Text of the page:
Various Artists - Destination Crampsville - Albums - Reviews - Soundblab

Various Artists - Destination Crampsville

by Rob Taylor Rating:6 Release Date:2018-08-17

Poison Ivy and Lux Interior have a lot of records to share, judging by the influx of compilations containing music said to be in their personal vault, or ‘preferred’ by them. The latter term is a loosely chosen euphemism for ‘probably not in their personal collection, but I’m sure they’d like them’. Righteous Records (is there a better name for a company releasing backwater rock ‘n’ roll offshoots?) have already released the compilation, Jukebox in Crampsville, and I have another couple of miscellaneous collections called Roots of the Cramps, and 60 Songs from the Cramps Crazy Collection.

These sorts of collections used to turn up on budget labels, and were catalogued so badly as to bury the music even further into obscurity. Fortunately these days, more often than not, they do a decent job of remastering from original sources, and including informative liner notes. In this case, Dave Henderson from Mojo Magazine had a hand in both.

On Destination Crampsville, there are so many variants on the traditional rock n roll sound, there is no accurate way to describe the enterprise as a whole. It is possible to say one thing. If you are a Cramps fan, you’ll hear sounds that were so obviously adopted by them, but i had the distinct impression that the wilder elements were assimilated in place of the more conformable rock/pop/jazz numbers. So, the first track ‘Chicken Rock’ by Scott Wood and His Band for instance is pure Cramps, a swinging rockabilly/punk with a gravelly vocal and random screaming, part raunchy and part demented misanthropic utterances. This is followed up by Little Ike’s ‘She Can Rock’ which is so close to Little Richard’s ‘Long Tall Sally’ that the Copyright Lawyers must have jizzed themselves when they first heard it. The sound incorporates that kind of Jerry Lee Lewis 'why sit when you can stand' variety of instrument abuse, and one can see the appeal to Lux and Ivy.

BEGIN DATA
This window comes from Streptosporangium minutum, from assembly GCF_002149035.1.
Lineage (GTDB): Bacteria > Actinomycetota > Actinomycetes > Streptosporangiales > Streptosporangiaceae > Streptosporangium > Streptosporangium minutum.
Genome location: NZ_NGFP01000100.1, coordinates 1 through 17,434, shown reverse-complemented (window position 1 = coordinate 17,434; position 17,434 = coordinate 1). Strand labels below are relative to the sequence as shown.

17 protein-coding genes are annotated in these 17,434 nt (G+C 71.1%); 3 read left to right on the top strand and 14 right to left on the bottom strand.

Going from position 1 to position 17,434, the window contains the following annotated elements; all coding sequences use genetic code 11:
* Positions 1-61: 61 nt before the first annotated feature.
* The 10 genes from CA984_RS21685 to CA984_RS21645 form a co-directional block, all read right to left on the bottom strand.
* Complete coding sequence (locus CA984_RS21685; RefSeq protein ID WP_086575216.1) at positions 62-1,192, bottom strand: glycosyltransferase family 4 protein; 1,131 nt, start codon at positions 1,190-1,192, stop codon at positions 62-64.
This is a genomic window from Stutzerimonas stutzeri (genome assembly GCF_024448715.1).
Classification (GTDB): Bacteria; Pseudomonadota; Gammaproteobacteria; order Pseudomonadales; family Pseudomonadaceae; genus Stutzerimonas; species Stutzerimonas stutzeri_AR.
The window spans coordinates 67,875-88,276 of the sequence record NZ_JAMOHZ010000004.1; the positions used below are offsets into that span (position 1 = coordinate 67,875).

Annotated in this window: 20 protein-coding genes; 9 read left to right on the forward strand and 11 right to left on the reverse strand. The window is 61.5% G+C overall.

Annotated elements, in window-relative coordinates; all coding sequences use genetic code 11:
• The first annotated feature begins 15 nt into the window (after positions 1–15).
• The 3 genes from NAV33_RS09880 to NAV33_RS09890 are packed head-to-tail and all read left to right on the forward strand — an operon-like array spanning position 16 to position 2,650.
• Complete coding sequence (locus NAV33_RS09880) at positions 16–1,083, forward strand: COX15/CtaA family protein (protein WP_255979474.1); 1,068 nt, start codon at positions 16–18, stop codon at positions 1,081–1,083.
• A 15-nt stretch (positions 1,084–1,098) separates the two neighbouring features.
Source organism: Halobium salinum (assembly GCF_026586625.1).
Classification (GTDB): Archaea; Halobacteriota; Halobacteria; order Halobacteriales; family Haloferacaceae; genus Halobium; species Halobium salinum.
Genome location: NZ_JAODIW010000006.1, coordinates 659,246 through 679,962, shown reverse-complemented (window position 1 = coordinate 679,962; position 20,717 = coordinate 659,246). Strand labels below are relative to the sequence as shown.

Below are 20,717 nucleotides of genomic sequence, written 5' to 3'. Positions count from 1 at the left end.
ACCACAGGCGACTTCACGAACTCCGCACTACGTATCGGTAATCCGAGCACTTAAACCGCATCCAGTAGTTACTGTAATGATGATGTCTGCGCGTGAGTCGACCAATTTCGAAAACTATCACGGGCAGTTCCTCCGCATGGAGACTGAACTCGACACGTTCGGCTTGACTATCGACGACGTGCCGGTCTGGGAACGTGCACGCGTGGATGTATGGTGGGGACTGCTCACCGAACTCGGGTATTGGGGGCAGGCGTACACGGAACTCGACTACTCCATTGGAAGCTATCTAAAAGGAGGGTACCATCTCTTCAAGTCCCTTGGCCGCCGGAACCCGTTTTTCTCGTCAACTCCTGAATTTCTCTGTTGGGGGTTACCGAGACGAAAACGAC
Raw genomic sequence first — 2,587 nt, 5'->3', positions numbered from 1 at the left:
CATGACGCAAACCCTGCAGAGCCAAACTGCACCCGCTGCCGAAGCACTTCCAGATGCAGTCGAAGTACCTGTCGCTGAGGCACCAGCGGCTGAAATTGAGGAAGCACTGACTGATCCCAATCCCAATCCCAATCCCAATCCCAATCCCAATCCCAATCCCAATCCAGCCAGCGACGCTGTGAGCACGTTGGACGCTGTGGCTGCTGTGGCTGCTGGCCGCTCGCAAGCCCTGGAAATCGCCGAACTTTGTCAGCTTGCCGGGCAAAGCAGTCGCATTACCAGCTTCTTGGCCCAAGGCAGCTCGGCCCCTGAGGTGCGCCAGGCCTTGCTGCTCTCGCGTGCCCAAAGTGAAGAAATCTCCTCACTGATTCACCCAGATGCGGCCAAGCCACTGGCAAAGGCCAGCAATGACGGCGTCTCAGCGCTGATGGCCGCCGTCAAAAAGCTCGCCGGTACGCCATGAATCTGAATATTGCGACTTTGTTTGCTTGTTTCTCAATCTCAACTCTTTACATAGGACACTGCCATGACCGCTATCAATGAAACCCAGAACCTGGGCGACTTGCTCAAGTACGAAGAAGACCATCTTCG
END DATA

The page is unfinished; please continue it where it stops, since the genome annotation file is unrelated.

Of the remainder of tracks on Disc 1, ‘Black Saxes’ from Danny Zella and His Zell Rocks has some blaring horns bringing an altogether smutty sound to a traditional rock number, and the track from Leo Diamond’s Orchestra, ‘Strange Enchantment’ is an early example of crazy leftfield experimentalism with theremin, piano accordion and discordant mash-ups. There are girl groups that sound conventional (Little Eva, The Ikettes) and unconventional (Jackie Weaver’s flirty showtime cabaret). There’s even bastardised african jungle rhythms with ridiculous shouts of ‘Watusi !’ (Bob Callaway & The Chicks). Danny Bell’s ‘Chilli with Honey’ promises to abscond into atonalism but politeness wins the day.

Now, I could go into tedious and repetitous descriptions of music on Disc 2, but suffice to say that the tracks contain any of the following: unhinged yowling, surf guitar, noirish bebop, comedic dance stomps, Elvis influenced rockabilly, girl group odes to the Shangri-Las, cowpunk or beserk teen pop.

Overall I found this compilation a bit tiring. Strands of musical history held together by the slimmest of DNA, containing fragments of ancestral truth but in the end incapable of forensic application. The Cramps are definitely in there, but will these history lessons tell us anything we don’t already know ?

Here's Little Richard. I mean Little Ike .....


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